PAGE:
Emergency services, sport and recreation and religious organisations had the lowest number of complaints, making up 2-3 per cent of cases each.

The most common means to attempt resolution of complaints was referral to the host organisation’s complaints procedure, which occurred in 49 per cent of cases.

Arbitration and mediation was the second most common method, at 19 per cent, however it was also the least successful in resolving the problems.

The organisation’s complaints procedure and provision of support were the most commonly successful in actually resolving issues.

“When things got sorted out, they got sorted out really well,” O’Loughlin said.

There were also 27 complaints against volunteers submitted by organisations, spurred most frequently by poor volunteer behaviour.

“The complaints that get to us are usually awful. It’s not a perfect world, and it’s not all about the organisations being terrible and the volunteers being perfect. People are people and things happen regardless of whatever shirt you wear,” O’Loughlin said.

Mara Basanovic, CEO of Volunteering WA, presented an update on volunteer workplace bullying research in her state at the launch.

“We’re not in a position yet to provide an extensive outline,” she said.

“The incidents of bullying were not high according to this research however the magnitude and ongoing consequences were often quite significant to people involved at all levels.”

Basanovic recounted one case where a young volunteer having a cup of tea with a female colleague asked her about her marital status.

“The woman claimed her privacy and human rights were being impinged and how dare this young person question her about that,” Basanovic said.

“All of those things are about very common human factors. It also has to do with good policies, good procedures and good inductions.”

There had also been two cases of high profile, highly respected organisations in Western Australia trying to push out volunteers in favour of paid staff to receive more recognition as professionals and attract greater funding, she said.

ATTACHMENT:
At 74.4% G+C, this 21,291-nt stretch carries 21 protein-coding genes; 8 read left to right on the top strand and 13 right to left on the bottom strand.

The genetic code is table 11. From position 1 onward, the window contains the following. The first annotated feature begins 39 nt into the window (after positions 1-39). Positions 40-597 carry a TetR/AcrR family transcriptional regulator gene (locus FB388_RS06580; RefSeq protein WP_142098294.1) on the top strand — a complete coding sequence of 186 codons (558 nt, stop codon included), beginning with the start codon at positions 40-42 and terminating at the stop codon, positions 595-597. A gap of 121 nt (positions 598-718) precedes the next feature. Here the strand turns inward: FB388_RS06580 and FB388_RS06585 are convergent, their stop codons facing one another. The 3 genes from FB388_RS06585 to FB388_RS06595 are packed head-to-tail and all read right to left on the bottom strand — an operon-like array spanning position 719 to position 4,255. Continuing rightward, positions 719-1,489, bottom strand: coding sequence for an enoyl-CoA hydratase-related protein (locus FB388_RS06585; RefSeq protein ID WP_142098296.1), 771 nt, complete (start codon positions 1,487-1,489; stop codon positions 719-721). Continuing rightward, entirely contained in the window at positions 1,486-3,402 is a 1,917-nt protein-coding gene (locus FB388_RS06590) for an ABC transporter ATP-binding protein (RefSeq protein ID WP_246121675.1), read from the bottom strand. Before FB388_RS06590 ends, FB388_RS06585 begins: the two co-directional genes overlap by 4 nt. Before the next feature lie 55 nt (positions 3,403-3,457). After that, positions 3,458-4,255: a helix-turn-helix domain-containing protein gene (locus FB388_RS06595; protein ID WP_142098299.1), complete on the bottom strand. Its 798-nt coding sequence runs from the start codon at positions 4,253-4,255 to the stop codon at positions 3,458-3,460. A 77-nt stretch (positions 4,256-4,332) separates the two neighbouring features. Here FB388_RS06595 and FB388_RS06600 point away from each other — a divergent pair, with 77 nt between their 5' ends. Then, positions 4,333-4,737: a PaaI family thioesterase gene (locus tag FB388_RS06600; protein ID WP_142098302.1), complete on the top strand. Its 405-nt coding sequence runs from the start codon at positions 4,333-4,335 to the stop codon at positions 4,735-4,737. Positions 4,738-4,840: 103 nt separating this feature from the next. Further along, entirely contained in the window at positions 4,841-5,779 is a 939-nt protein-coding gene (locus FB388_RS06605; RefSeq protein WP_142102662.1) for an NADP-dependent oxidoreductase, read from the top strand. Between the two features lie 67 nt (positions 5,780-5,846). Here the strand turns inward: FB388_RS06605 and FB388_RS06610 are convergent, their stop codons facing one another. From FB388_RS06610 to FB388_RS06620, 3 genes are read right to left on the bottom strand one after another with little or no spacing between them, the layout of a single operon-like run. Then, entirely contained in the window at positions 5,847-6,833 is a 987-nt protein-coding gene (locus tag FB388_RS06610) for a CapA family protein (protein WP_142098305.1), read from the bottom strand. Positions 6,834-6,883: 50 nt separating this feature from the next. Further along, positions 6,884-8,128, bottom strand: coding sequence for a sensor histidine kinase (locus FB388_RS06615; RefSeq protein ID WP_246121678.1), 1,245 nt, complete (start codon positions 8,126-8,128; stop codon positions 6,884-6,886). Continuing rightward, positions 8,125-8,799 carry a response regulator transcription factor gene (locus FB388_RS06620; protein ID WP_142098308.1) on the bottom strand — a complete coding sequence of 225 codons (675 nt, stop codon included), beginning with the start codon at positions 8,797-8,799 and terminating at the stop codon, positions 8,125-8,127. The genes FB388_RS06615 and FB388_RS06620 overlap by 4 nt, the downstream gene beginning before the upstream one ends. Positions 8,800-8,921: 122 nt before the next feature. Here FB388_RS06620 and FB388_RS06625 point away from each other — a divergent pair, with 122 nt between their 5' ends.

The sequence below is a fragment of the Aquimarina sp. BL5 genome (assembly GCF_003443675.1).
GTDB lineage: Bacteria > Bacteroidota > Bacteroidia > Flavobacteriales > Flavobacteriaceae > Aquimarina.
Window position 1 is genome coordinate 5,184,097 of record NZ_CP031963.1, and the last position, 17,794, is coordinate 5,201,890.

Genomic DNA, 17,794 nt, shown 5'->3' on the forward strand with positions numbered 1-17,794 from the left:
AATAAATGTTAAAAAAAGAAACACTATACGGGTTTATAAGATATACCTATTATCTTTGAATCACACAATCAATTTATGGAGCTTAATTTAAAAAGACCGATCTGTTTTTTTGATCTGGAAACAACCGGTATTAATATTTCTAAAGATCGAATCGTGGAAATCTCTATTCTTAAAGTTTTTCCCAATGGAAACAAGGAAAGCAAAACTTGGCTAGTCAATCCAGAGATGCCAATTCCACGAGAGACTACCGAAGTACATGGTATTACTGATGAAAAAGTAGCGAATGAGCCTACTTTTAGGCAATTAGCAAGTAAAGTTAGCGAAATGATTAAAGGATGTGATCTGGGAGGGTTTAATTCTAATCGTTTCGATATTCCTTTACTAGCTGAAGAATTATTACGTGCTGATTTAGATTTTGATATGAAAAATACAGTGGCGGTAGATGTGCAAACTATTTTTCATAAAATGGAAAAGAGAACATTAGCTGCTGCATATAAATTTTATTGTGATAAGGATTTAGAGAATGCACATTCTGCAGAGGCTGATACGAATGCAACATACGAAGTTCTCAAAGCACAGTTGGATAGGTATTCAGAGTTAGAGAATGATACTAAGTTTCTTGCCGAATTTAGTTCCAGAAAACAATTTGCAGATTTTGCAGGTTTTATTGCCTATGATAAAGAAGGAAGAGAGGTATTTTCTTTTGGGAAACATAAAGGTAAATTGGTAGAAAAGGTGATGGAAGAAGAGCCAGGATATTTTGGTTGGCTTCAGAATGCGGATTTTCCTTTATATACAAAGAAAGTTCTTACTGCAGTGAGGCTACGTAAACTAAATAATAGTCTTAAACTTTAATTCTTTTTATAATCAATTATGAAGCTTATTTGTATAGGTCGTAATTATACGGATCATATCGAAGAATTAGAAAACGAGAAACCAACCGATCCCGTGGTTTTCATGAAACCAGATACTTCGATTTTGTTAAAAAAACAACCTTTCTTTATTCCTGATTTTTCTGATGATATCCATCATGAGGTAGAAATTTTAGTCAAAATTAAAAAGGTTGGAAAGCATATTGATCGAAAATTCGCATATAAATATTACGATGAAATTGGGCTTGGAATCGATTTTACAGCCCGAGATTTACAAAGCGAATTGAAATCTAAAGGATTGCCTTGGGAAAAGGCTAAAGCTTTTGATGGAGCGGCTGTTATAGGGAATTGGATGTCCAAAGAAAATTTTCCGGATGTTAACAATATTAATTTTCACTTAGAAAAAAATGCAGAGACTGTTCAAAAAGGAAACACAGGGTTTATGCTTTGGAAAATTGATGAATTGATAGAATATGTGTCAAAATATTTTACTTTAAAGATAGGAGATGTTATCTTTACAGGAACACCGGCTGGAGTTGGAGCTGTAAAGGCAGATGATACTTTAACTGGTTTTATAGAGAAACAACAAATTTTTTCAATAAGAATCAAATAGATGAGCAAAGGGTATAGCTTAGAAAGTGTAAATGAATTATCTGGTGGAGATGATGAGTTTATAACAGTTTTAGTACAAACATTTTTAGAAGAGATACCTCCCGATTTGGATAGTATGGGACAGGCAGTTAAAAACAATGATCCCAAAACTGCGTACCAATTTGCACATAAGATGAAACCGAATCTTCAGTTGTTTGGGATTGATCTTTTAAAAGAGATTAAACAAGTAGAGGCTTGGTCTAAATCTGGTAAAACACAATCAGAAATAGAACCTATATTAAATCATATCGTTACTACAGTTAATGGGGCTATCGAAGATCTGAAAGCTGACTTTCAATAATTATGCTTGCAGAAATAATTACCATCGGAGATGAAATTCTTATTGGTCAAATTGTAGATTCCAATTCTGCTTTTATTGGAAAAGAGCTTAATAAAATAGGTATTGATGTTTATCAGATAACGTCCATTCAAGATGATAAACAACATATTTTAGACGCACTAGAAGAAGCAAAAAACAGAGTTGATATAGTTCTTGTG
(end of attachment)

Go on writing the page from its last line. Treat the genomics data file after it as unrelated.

Lynne Dalton, CEO of The Centre for Volunteering in New South Wales, spoke of rights enforcement issues arising in her state.

“I take calls weekly or even every second day for volunteer issues. We don’t want any more red tape, especially not for volunteers. We developed a set of principles in NSW that have now been adopted by the government,” Dalton said.

“My most recent case study was a volunteer who after 18 years was summarily dismissed because he dared ask the question of when new volunteers were going to get trained. And who sacked him? The New South Wales Government.

“We not only have to do the talk we have to walk the talk. These principles are not a piece of paper, they’re not a book on the shelf. Too often it sits on the shelf and its not applied.

“It’s applied if you’re a paid worker because it’s sitting over their head. They are not lesser people. They are doctors, nurses, truck drivers, tea ladies, you name it. Why would you treat them differently?”

The second stage of the project will go beyond volunteer resource centres and will go out to volunteers and volunteer involving organisations.

The development of the study in Australia followed a Volunteer Rights Inquiry conducted in the UK, which found a pattern of breaches of trust between volunteers and volunteer involving organisations.